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‘Roger’s Razor Gang’ to hit regional health

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The State Government has refused to rule out closing regional nursing posts and district hospitals under Labor’s new “razor gang”, threatening to plunge regional health back into the dark old days of pre-Royalties for Regions.

The Nationals WA Leader Mia Davies today questioned Health Minister Roger Cook in Parliament over his Sustainable Health Review, which allegedly aims to “improve financial sustainability” in the health system.

“Many long-term regional residents will remember Eric Ripper’s Razor Gang back in the early 2000s when the previous Labor Government took a hatchet to all government services,” Ms Davies said. “Now we’ve got ‘Roger’s Razor Gang’ looking to make similar cuts to the regional health sector.”

In 2008 the former WA Country Health Service chief executive Christine O’Farrell was critical of Labor’s city-centric view of health funding which left country patients the poor cousins.

“Who could forget the CEO of Country Health stating the regional responsive emergency system was ‘blatantly bloody unsafe’ under Labor,” Ms Davies said.

“At the time Nationals MPs were inundated with horror stories, including Pilbara residents enduring agonising road trips through the night because there was no emergency transport available or when Dumbleyung District Memorial Hospital could not provide adequate services because it had no visiting doctor.”

Ms Davies said critical pockets of country health were rendered ineffective due to Labor shortfalls in funding and the training of doctors, particularly GPs with the broad range of skills needed for country practice.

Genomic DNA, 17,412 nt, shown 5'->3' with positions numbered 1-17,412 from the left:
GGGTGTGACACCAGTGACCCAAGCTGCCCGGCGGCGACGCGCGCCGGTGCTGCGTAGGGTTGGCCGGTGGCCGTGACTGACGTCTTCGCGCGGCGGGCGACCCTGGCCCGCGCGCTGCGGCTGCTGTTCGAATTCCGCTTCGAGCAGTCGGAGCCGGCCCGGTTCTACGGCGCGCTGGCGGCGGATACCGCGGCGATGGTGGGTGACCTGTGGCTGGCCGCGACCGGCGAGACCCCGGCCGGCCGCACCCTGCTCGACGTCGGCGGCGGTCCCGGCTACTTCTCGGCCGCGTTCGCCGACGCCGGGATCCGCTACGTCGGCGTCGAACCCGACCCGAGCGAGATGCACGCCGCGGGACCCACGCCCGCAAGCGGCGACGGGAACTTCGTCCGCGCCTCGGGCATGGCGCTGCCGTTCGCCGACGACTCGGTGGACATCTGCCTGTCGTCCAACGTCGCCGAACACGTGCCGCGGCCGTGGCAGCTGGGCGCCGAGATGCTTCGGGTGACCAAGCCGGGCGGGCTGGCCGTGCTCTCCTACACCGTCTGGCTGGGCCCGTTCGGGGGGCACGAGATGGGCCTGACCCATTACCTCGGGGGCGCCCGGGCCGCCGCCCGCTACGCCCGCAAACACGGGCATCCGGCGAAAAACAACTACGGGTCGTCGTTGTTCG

“There was a culture of chronic neglect under Labor between 2001-2008 and we’re headed back there,” she said. “Let’s not forget that more than half of the current Labor Government’s $5 billion worth of election commitments are tied up in Metronet. With the perilous state of the Budget they will need to find cuts to fund their promises.”

Ms Davies said Labor’s shortfalls in country health during the early 2000s were a catalyst for the establishment of Royalties for Regions.

“The WA Nationals were determined to end Labor’s failure in regional health by putting Western Australians living outside Perth at the front of the queue for the first time ever,” she said.

“We initiated the rebuild of WA’s country health system through programs such as the Southern Inland Health Initiative, breathed new life into the Royal Flying Doctor Service, created the Telehealth network and provided incentives to attract and retain doctors and allied health professionals in the regions.”